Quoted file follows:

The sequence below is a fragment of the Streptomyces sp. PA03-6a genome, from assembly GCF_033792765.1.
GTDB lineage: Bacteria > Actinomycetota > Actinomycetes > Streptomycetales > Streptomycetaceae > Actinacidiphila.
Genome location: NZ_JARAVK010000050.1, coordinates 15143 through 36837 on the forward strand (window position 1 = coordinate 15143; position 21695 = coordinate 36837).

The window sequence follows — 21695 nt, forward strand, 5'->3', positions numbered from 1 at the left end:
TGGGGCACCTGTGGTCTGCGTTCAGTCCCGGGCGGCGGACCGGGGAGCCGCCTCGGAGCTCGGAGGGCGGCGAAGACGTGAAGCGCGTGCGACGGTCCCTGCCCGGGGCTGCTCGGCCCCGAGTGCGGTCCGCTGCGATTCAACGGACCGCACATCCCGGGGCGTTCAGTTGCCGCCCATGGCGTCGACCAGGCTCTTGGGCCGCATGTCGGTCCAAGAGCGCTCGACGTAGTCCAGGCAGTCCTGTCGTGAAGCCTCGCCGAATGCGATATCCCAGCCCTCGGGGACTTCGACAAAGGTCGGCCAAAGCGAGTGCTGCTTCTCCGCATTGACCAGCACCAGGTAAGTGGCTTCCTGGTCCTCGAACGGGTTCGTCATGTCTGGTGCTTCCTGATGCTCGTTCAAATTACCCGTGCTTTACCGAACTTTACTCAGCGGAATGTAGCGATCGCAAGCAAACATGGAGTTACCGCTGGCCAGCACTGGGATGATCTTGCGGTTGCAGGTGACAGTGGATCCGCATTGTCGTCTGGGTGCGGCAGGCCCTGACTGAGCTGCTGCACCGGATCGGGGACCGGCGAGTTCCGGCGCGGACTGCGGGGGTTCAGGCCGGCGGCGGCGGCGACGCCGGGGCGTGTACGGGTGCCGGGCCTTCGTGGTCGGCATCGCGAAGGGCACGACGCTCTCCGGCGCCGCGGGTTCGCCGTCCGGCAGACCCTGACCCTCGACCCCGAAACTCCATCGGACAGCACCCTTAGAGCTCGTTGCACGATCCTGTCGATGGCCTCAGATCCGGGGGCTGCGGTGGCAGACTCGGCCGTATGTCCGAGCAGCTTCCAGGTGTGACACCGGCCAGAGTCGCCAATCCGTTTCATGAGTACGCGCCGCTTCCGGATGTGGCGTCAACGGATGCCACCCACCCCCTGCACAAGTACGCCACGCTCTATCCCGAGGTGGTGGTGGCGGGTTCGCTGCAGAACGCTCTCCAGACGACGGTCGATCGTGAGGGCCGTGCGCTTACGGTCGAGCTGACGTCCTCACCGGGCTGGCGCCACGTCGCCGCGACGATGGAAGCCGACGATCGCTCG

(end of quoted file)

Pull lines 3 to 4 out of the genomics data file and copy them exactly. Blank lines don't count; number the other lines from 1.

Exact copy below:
Genome location: NZ_JARAVK010000050.1, coordinates 15143 through 36837 on the forward strand (window position 1 = coordinate 15143; position 21695 = coordinate 36837).

The window sequence follows — 21695 nt, forward strand, 5'->3', positions numbered from 1 at the left end: